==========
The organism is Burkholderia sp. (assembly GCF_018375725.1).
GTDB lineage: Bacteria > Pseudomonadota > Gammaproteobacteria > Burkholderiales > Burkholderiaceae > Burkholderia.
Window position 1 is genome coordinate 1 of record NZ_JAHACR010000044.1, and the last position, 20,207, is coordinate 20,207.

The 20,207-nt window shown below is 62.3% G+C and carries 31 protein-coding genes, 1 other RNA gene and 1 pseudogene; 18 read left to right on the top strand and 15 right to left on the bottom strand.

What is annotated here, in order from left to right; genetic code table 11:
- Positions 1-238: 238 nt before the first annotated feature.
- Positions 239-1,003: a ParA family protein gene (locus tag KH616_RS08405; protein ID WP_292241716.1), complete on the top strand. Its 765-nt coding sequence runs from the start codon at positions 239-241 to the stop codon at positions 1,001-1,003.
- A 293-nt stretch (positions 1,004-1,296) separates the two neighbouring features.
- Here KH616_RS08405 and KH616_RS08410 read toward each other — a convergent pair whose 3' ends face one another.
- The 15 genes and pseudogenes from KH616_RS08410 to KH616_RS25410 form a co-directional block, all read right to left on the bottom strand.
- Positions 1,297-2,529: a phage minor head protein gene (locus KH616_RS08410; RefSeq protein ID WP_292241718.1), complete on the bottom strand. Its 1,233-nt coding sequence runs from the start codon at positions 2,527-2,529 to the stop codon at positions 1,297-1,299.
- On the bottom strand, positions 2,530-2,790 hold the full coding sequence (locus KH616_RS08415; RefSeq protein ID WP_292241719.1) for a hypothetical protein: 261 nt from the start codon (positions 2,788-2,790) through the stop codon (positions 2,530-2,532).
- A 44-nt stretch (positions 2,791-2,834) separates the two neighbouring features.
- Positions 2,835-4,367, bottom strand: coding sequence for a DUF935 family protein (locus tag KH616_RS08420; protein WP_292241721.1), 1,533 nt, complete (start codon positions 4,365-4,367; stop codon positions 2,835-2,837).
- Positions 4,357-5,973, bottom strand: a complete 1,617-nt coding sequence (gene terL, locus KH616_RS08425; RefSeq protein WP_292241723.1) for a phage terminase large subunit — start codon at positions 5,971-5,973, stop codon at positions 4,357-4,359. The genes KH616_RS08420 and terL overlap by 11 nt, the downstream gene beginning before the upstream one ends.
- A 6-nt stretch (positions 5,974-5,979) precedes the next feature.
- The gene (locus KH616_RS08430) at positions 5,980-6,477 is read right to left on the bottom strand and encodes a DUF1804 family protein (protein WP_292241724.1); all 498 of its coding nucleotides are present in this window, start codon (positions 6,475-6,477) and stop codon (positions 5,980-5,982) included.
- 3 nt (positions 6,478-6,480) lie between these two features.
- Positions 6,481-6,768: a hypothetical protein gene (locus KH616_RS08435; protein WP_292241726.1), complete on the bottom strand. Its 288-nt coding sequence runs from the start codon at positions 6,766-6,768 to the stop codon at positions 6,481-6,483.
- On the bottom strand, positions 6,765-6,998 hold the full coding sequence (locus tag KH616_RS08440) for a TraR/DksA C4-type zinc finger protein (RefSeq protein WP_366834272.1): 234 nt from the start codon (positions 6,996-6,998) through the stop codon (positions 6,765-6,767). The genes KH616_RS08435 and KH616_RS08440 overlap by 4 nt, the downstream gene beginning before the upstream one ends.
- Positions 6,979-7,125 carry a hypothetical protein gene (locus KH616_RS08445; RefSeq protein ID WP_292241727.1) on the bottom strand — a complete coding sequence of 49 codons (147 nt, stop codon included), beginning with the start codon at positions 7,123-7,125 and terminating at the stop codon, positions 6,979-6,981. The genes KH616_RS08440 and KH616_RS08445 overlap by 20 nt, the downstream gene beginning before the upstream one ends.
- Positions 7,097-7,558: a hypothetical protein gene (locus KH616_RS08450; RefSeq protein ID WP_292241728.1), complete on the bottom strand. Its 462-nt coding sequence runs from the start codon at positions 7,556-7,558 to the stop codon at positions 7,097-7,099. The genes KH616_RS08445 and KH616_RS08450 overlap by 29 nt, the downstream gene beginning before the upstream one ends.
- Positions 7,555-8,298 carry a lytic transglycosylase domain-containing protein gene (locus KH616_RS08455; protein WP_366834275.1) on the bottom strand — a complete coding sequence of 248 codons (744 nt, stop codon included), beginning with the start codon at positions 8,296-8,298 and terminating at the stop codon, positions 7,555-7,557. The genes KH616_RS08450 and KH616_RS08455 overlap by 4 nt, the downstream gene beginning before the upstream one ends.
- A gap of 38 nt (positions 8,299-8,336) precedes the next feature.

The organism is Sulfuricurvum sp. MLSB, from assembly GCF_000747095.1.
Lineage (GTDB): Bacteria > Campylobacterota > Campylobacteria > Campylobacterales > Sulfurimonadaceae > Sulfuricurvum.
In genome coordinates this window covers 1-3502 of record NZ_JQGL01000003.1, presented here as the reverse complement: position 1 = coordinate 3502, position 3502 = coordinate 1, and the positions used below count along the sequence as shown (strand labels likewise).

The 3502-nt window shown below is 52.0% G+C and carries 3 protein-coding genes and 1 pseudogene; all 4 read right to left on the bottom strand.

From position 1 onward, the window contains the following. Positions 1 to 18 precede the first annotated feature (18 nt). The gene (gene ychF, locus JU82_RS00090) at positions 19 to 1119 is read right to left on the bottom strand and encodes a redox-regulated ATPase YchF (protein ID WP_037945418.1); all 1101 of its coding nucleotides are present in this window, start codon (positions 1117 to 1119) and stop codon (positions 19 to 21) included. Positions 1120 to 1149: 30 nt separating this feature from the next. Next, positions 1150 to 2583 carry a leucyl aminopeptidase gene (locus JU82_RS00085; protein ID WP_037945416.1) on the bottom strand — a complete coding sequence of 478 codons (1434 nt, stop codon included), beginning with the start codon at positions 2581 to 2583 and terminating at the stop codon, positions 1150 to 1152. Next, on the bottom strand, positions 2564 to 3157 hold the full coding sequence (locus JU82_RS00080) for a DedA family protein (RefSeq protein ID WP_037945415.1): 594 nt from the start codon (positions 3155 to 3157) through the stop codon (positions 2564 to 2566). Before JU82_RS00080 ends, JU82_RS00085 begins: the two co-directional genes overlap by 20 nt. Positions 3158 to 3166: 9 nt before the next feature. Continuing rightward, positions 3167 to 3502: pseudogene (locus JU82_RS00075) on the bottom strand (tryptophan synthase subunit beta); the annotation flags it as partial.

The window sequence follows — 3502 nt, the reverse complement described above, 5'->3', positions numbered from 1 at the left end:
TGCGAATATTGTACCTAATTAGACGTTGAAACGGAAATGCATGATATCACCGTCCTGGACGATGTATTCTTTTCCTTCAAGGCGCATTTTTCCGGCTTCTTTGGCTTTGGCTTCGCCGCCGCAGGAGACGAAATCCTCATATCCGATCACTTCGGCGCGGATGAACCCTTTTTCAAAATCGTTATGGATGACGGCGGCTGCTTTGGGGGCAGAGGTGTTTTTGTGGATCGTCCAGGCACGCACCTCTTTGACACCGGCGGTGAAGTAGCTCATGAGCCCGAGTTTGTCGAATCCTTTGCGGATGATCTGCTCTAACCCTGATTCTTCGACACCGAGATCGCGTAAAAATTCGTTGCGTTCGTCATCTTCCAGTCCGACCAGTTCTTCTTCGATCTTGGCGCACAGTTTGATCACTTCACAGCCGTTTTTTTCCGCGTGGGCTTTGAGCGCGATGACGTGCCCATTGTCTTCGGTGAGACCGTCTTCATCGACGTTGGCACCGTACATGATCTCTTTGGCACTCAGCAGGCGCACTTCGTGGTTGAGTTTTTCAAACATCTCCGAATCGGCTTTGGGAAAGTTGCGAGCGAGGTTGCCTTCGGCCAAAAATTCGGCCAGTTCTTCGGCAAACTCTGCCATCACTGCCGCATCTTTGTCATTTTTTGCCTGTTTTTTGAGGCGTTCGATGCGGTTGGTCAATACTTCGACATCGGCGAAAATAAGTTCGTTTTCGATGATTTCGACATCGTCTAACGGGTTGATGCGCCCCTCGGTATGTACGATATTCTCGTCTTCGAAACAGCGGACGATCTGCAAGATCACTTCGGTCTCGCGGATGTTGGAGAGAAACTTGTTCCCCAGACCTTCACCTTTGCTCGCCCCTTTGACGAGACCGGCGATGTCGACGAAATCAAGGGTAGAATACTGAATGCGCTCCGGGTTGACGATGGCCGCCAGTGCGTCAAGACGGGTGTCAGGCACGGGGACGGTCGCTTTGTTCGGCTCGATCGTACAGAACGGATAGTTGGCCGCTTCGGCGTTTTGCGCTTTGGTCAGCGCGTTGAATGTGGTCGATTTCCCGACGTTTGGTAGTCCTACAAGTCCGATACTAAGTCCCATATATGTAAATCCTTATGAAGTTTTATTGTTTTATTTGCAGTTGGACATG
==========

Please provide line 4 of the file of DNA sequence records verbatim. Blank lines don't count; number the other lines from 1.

The 20,207-nt window shown below is 62.3% G+C and carries 31 protein-coding genes, 1 other RNA gene and 1 pseudogene; 18 read left to right on the top strand and 15 right to left on the bottom strand.